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I have a UITableView with 3 custom UITableViewCells that I'm currently dequeuing like so:

    if (indexPath.row == 0) {
         static NSString *CellIdentifier = @"MyCell1";
         MyCell *cell = [tableView dequeueReusableCellWithIdentifier:CellIdentifier];
         if (cell == nil) {
             cell = [[[MyCell alloc] initWithStyle:UITableViewCellStyleDefault reuseIdentifier:CellIdentifier] autorelease];
         }
         return cell;
    }
    if (indexPath.row == 1) {
         static NSString *CellIdentifier = @"MyCell2";
         MyCell *cell = [tableView dequeueReusableCellWithIdentifier:CellIdentifier];
         if (cell == nil) {
             cell = [[[MyCell alloc] initWithStyle:UITableViewCellStyleDefault reuseIdentifier:CellIdentifier] autorelease];
         }
         return cell;
    }
    if (indexPath.row == 2) {
         static NSString *CellIdentifier = @"MyCell3";
         MyCell *cell = [tableView dequeueReusableCellWithIdentifier:CellIdentifier];
         if (cell == nil) {
             cell = [[[MyCell alloc] initWithStyle:UITableViewCellStyleDefault reuseIdentifier:CellIdentifier] autorelease];
         }
         return cell;
    }

I've tried to do this multiple ways, but the problem is even though I'm still dequeueing them all with different identifiers, when I scroll the tableView around, sometimes my first cell appears in the location of my third cell and viceversa. There seems to be some weird caching going on.

Does anyone know why? Thanks.

share|improve this question
    
What if you remove 'static' from the cell identifier declarations? –  Phillip Mills Jun 9 '12 at 1:35
    
It doesn't make a difference. In the Apple documentation, even they use static NSString *CellIdentifier. –  VTS12 Jun 9 '12 at 1:38
    
You should really have three different identifier variables though, since you have three different values. Statics are only initialised once. Nowhere I this code do you appear to actually put any information in the cells, where do you do that? Can you include a screenshot of the problem? And are there really only ever three rows? –  jrturton Jun 9 '12 at 5:55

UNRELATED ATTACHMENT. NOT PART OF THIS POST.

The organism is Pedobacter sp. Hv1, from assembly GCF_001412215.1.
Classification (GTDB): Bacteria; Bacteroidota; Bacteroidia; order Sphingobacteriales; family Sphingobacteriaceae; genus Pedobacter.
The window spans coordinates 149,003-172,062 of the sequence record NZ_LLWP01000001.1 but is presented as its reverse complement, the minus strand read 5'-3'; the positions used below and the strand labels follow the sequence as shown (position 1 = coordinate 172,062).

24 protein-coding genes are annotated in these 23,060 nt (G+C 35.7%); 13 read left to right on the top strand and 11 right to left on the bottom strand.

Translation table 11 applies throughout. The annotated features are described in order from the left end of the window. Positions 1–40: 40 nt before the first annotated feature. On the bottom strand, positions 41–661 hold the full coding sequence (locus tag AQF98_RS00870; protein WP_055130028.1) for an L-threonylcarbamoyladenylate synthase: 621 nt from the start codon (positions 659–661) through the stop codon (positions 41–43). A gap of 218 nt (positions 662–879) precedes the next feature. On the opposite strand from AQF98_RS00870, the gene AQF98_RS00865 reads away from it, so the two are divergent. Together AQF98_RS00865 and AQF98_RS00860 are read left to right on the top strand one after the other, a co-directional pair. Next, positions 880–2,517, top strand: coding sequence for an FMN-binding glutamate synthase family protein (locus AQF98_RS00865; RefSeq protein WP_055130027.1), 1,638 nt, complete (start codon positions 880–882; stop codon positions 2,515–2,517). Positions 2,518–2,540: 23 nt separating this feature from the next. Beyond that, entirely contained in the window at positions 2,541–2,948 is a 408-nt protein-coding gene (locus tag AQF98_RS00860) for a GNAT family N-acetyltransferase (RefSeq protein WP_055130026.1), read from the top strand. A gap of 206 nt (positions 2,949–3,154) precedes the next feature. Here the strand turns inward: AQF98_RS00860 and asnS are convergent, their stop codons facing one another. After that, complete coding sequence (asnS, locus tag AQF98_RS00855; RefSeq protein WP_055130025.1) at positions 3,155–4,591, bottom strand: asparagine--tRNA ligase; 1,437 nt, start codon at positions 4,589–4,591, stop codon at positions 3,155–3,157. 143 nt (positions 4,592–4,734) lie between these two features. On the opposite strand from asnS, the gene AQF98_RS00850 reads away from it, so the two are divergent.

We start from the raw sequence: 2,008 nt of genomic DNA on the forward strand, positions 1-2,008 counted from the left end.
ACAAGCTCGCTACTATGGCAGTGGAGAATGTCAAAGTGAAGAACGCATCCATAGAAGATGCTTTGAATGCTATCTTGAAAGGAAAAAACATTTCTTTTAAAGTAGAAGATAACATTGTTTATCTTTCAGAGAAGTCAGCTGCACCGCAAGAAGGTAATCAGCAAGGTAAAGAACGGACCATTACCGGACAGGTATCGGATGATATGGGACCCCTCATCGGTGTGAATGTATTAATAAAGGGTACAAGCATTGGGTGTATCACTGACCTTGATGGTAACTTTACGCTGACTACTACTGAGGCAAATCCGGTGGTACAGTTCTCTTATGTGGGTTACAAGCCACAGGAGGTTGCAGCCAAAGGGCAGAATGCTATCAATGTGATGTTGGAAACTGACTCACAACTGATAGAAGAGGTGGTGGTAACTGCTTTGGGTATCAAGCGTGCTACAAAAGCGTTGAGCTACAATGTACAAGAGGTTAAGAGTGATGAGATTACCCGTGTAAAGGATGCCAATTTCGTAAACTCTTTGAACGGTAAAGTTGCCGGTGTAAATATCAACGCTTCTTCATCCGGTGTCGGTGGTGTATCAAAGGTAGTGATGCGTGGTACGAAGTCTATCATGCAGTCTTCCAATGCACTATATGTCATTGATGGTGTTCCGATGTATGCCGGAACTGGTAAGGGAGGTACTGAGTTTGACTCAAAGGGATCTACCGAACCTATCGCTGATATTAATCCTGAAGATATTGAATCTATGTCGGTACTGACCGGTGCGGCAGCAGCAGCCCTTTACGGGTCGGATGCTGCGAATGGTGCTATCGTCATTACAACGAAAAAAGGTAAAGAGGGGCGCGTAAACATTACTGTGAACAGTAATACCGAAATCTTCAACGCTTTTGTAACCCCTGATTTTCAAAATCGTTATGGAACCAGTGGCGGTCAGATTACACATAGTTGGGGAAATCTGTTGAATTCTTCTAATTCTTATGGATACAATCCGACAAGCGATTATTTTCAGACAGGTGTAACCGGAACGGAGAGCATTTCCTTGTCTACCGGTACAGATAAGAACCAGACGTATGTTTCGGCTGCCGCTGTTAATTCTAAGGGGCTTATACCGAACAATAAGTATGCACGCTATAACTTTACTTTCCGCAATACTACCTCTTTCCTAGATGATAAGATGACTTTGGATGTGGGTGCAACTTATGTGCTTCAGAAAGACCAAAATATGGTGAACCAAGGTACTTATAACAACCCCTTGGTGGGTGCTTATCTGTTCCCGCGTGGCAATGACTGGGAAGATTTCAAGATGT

1 Answer 1

Since you are always allocating the same cell classes, there is no point to the code you posted. The cell identifiers are not used to identify the specific cell, but the subclass you are using.

So change the code to:

static NSString *CellIdentifier = @"MyCell";
MyCell *cell = [tableView dequeueReusableCellWithIdentifier:CellIdentifier];
if (cell == nil) {
     cell = [[[MyCell alloc] initWithStyle:UITableViewCellStyleDefault reuseIdentifier:CellIdentifier] autorelease];
}
return cell;

and set up the cell contents properly in willDisplayCell based on indexPath.section and indexPath.row:

- (void)tableView:(UITableView *)tableView willDisplayCell:(UITableViewCell *)cell forRowAtIndexPath:(NSIndexPath *)indexPath
share|improve this answer
    
so in willDisplayCell:forRowAtIndexPath: I should change/set things like custom cell labels, edit custom cell textfields, etc.? I thought according to the Apple docs, you should do this by retrieving the view for the subview tags? –  VTS12 Jun 9 '12 at 5:06
    
If you are going to create unique subviews, do it in cellForRowAtIndexPath and then set up the values in willDisplayCell. In the code you posted, all of your UITableViewCells were essentially identical, with no unique subviews, so there was no need for 3 identifiers. What I normally do is create a "fillCellWithData" method and call it from both cellForIndexPath and willDisplayCell. –  EricS Jun 9 '12 at 16:59
    
Think of cellForIndexPath as what creates the views or finds an unused one that already exists and willDisplayCell as another time you have to fill it with data. –  EricS Jun 9 '12 at 17:06

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